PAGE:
the decisions that are made in policy and the ways that we might talk about it in the short term on cable. i'm not comfortable with that, not because of tone or demeanor so much as because of the things i care about in politics are generational. and so i'm anxious about the way the president picks at the scabs of internal division in america, because we have a lot of them. but at a governing level, a bunch of the day-to-day decisions, i think, are a good bit calmer than many of us thought they would be. >> how about his character? >> i've spent a lot of time talking to the president. when you sit like this with donald trump, he engages you. he is not distracted. that's great at one level. it's also really dangerous if we don't have a history and a future in mind. and language and oaths and words and bonds and pledges and promises from the past and the future -- they're really important in a republic. and the president has a very different view of rhetoric. he likes to live in the moment he's in and feel, i think, unconstrained by the past and future. >> but i asked you about his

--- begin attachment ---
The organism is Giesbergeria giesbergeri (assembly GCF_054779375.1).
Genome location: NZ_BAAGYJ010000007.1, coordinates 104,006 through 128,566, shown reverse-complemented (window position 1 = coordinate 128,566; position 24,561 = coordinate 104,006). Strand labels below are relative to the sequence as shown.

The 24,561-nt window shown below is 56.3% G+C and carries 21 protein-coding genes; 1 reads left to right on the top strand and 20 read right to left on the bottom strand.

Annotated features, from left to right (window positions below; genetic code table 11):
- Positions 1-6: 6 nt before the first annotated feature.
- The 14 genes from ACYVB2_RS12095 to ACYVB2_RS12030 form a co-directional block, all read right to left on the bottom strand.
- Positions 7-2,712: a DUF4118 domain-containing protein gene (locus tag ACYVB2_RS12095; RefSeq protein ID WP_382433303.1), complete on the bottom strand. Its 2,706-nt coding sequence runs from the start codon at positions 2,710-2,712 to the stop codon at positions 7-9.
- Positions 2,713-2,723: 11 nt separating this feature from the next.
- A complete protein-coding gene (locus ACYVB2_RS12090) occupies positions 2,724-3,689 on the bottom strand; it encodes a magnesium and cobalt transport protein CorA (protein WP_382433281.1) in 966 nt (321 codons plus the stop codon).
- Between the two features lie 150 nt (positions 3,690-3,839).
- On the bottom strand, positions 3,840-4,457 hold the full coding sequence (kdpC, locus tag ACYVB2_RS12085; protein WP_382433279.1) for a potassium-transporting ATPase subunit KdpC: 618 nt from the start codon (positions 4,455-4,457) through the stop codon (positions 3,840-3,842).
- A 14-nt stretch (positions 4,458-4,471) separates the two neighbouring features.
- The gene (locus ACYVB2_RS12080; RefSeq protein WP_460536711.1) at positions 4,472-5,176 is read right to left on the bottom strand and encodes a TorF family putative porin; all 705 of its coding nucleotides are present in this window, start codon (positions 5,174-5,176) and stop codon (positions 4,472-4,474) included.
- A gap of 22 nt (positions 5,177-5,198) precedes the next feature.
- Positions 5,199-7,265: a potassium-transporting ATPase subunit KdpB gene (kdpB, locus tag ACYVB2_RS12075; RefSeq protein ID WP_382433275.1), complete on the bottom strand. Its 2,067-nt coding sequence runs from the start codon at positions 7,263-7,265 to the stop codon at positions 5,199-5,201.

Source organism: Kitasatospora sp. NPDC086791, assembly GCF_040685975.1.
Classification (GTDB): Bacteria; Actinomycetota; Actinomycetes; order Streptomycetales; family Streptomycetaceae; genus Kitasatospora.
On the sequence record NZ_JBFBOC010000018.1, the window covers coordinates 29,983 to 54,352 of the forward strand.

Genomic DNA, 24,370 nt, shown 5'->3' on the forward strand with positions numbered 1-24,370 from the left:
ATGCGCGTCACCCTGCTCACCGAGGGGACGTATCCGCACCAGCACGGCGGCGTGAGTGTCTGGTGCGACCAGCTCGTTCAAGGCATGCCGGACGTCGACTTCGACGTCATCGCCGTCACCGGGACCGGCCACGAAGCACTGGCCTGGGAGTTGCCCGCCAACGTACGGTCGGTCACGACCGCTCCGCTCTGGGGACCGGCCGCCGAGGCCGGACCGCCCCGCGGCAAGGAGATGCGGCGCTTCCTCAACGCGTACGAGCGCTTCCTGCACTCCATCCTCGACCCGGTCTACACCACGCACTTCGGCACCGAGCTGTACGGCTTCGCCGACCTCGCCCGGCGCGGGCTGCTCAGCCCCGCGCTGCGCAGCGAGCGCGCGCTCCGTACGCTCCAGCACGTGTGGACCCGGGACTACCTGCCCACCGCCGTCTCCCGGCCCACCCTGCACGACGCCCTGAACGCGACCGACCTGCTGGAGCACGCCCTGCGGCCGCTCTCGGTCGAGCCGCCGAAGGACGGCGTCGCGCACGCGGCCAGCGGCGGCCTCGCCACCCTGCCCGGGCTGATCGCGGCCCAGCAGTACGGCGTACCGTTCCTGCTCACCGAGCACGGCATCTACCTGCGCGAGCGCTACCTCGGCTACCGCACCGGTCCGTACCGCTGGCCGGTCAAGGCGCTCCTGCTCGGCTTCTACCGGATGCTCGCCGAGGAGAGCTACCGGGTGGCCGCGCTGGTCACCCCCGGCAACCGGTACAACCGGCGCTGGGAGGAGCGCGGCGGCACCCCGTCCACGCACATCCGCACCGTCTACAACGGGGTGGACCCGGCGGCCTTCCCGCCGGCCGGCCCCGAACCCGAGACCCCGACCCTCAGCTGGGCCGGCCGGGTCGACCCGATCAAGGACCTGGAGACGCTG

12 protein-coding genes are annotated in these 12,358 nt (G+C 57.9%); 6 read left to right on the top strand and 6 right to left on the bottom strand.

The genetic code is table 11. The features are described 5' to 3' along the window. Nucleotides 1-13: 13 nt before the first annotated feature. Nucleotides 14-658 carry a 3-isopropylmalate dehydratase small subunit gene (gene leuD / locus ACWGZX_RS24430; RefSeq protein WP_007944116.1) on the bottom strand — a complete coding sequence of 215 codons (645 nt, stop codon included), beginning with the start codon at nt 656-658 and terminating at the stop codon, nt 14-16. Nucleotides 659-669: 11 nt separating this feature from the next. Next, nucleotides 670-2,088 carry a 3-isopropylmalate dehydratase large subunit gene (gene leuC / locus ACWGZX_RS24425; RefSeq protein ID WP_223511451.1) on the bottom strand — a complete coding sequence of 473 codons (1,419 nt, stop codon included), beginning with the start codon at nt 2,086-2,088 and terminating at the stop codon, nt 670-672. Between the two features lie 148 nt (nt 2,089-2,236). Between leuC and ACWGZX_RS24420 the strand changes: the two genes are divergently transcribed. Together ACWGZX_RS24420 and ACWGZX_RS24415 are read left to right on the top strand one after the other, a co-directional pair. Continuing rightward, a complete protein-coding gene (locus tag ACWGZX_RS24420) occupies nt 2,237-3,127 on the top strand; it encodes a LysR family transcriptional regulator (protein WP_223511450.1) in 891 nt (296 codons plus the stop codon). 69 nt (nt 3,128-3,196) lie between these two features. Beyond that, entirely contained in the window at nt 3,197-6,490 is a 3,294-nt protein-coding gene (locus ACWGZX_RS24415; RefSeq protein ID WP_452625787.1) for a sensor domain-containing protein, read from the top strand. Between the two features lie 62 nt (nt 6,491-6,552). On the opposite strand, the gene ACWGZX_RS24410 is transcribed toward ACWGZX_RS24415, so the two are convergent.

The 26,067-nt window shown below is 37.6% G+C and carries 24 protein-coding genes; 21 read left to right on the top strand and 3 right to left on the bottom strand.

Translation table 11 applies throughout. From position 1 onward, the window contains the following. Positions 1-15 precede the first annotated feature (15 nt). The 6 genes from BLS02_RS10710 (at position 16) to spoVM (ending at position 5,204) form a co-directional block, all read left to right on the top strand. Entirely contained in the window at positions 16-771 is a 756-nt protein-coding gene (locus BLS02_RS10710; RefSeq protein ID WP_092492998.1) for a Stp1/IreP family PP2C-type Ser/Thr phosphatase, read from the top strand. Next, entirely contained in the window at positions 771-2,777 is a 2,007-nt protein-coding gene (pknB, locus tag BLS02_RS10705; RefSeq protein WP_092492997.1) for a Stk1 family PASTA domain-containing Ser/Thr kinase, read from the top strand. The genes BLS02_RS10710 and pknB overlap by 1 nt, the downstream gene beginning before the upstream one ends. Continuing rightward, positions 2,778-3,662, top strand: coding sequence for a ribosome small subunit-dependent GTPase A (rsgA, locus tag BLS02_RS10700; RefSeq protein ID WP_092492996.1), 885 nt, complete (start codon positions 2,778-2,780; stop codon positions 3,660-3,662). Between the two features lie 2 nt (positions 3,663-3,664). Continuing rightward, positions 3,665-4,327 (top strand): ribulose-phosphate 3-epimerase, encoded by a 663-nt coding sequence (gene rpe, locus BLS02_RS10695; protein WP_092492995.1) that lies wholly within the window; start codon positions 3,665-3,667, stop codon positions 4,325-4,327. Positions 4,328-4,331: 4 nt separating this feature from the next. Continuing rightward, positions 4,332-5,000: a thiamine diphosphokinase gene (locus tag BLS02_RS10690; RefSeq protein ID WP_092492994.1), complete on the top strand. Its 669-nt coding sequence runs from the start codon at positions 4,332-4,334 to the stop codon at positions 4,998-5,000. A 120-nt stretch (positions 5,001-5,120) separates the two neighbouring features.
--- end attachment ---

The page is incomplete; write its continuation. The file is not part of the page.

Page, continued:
character. >> i think believing that your words matter is one of the most fundamental things about your character. >> and you've taken a stance against how he's behaved, too. on twitter, you've indicated that the way he's behaving was beneath the office of the presidency. you are a grounded, religious, homespun, midwestern guy who clearly has problems with the character that the president has displayed. so, how do you balance prioritizing the policy outcomes versus the character of the leader in office? >> so, i think the american people made their choice, and they elected this guy for these four years. and in the same way when i got to the senate in 2014, president obama had two years left in his eight years, and you deal with the president you have, 'cause in our constitutional system, the legislature's supposed to wrestle with the long-term issues, and the president kind of speaks for the nation, in a way. but his main day-to-day job is administering article 2. and i think president trump is